The key example of an Old Babylonian city is not Hammurabi’s capital at Babylon, where later constructions of the first millennium BC survive best (see Chapter 10), but Mari, halfway up the Euphrates in modern Syria close to the Iraqi frontier. The evidence provided by the Palace of Zimri-Lim, the principal building of eighteenth-century BC Mari, is well complemented by the important find of over 25,000 clay tablets; together, architecture, art, and texts give us a full picture of the life of this city. Excavations conducted by French teams since 1933 have barely touched the town beyond the walls of the palace. Because the palace by itself seems like a town in miniature, this lack has not drawn much attention until recently.
Already important in the Early Dynastic period, Mari reached its height during the rule of Zimri-Lim, a regional potentate, ca. 1715—1700 BC. Zimri-Lim and the inhabitants of Mari were Semites. They wrote in the Akkadian language, but proper names and non-Akkadian words found in the Mari tablets place them in the north-west Semitic sphere together with such peoples as the Amorites. Mari grew rich thanks to its advantageous location on the trading routes from the west and the Mediterranean to both the Assyrian area to the north-east and Babylonia to the south-east. Taxes were imposed on all goods that passed through. The palace that Zimri-Lim inherited and remodeled so grandly was destroyed by Hammurabi of Babylon in ca. 1700 BC, but the substantial remains initially excavated in only five years under the direction of Andre Parrot allow a good look both at the architecture and at the workings of society and economy in the eighteenth century BC.
This palace illustrates an important shift in the government of ancient Mesopotamian cities. For the early Sumerians, everything belonged ultimately to the gods; human beings merely held the cities and the land and its fruits in trust for them. During the Protoliterate and Early Dynastic periods, the major constructions in a city honored these divine beings. Eventually, however, the ruler assumed a more deeply entrenched authority. This process began in the ED period, but developed significantly under the Akkadian Empire and the states that followed. The affirmation of kingship associated especially with the Akkadians seems to result not from any deliberate invention, but from the expansion of the political unit from the city-state to empire. Gods ruled in city-states, but empires were the creation of men. Such exalted treatment of kingship appealed to subsequent monarchs, needless to say, even when the territories they ruled hardly qualified as empires.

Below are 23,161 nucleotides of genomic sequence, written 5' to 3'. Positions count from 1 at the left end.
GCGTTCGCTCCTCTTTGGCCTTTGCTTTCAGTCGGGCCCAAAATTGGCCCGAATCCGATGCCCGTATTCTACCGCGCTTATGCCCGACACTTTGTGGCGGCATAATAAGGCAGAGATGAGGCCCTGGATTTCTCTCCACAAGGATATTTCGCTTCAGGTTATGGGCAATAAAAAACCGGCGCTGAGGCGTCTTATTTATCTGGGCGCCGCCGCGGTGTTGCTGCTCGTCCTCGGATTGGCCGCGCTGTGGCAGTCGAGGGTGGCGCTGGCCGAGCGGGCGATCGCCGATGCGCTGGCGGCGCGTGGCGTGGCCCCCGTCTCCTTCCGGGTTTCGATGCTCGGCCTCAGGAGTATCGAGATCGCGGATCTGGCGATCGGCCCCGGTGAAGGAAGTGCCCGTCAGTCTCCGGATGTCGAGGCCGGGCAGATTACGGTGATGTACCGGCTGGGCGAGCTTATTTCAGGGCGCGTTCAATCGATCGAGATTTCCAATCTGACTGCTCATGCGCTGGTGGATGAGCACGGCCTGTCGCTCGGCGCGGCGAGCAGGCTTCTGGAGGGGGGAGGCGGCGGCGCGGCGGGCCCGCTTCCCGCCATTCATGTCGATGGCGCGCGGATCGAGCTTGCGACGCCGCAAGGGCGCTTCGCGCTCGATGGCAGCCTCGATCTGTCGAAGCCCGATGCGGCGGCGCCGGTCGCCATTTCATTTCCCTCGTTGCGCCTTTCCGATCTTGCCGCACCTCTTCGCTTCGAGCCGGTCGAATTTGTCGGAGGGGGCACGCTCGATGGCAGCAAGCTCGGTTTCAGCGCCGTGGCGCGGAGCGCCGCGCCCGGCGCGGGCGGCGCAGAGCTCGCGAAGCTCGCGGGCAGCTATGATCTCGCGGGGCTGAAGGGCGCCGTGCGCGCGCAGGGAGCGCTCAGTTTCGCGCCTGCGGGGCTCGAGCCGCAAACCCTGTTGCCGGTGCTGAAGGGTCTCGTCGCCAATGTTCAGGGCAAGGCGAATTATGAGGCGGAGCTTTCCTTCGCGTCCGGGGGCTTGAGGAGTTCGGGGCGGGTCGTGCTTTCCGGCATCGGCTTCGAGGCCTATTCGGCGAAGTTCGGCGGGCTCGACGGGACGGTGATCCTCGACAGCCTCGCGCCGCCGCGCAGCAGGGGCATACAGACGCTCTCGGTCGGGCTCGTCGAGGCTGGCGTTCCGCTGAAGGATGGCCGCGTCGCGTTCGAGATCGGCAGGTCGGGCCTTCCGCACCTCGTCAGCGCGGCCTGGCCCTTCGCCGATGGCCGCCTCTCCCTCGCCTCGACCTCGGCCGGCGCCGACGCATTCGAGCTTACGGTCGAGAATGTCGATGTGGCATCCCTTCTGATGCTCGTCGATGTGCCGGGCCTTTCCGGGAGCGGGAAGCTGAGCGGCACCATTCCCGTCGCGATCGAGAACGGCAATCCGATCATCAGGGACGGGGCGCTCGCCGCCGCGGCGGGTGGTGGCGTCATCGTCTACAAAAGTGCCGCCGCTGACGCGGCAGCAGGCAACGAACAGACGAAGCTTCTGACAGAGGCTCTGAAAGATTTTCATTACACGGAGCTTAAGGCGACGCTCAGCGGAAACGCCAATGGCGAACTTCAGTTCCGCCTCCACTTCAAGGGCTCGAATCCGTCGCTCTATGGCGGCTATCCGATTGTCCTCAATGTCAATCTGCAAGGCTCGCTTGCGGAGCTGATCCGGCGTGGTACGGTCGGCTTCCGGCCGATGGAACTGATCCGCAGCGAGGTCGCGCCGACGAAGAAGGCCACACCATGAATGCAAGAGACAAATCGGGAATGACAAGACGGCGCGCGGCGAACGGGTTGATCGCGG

Figure 3.9 Stele of Hammurabi, from Susa. Louvre Museum, Paris
Changes in the role of the ruler were paralleled by new emphases in urban architecture. In the Ur III period, for example, palaces of the rulers crept closer to the temples, even in the heart of a classically Sumerian city such as Ur. By the time of Old Babylonian Mari, the prerogatives of the ruler were great. Kingship had become the umbrella that sheltered both the secular and the religious aspects of administration. Although royal palaces had been built as early as the ED period, including a substantial example at Mari itself, complexes that predate the eighteenth century BC are incompletely known. It is thanks to the accidents of archaeological discovery and exploration that the Palace of Zimri-Lim, thoroughly excavated and well published, has won its reputation as the prime example of the early Mesopotamian palace.
“Show me the palace of Zimri-Lim! I wish to see it.” Thus wrote an eighteenth-century BC king of Ugarit on the Mediterranean coast to the king of Yamhad (modern Aleppo) in central Syria. The palace was indeed a wonderful architectural complex that combined spaces for religious ritual, public ceremony, the private life of the ruler, and a wide range of commercial activities. Today, its mud brick walls, preserved in the south-west to over 4m in height, are sadly disintegrating from unchecked exposure to rain, wind, and sun, but even so, the visitor can understand its ancient renown. A complex of over 260 rooms in the surviving ground floor, the palace measured 200m X 120m, covering an area of ca. 3ha (Figure 3.10). The exterior walls, mud bricks piled in places to an impressive
Figure 3.10 Plan, Palace of Zimri-Lim, Mari
Thickness of 4m, were protected with a coat of clay plaster. The main entrance gate lay on the north, off a paved street. From this gate, an important visitor proceeded to two large courtyards at the heart of the palace (131 and 106 on the plan) and to two key rooms off court 106, an antechamber (64) and an audience hall, generally identified as the throne room (65).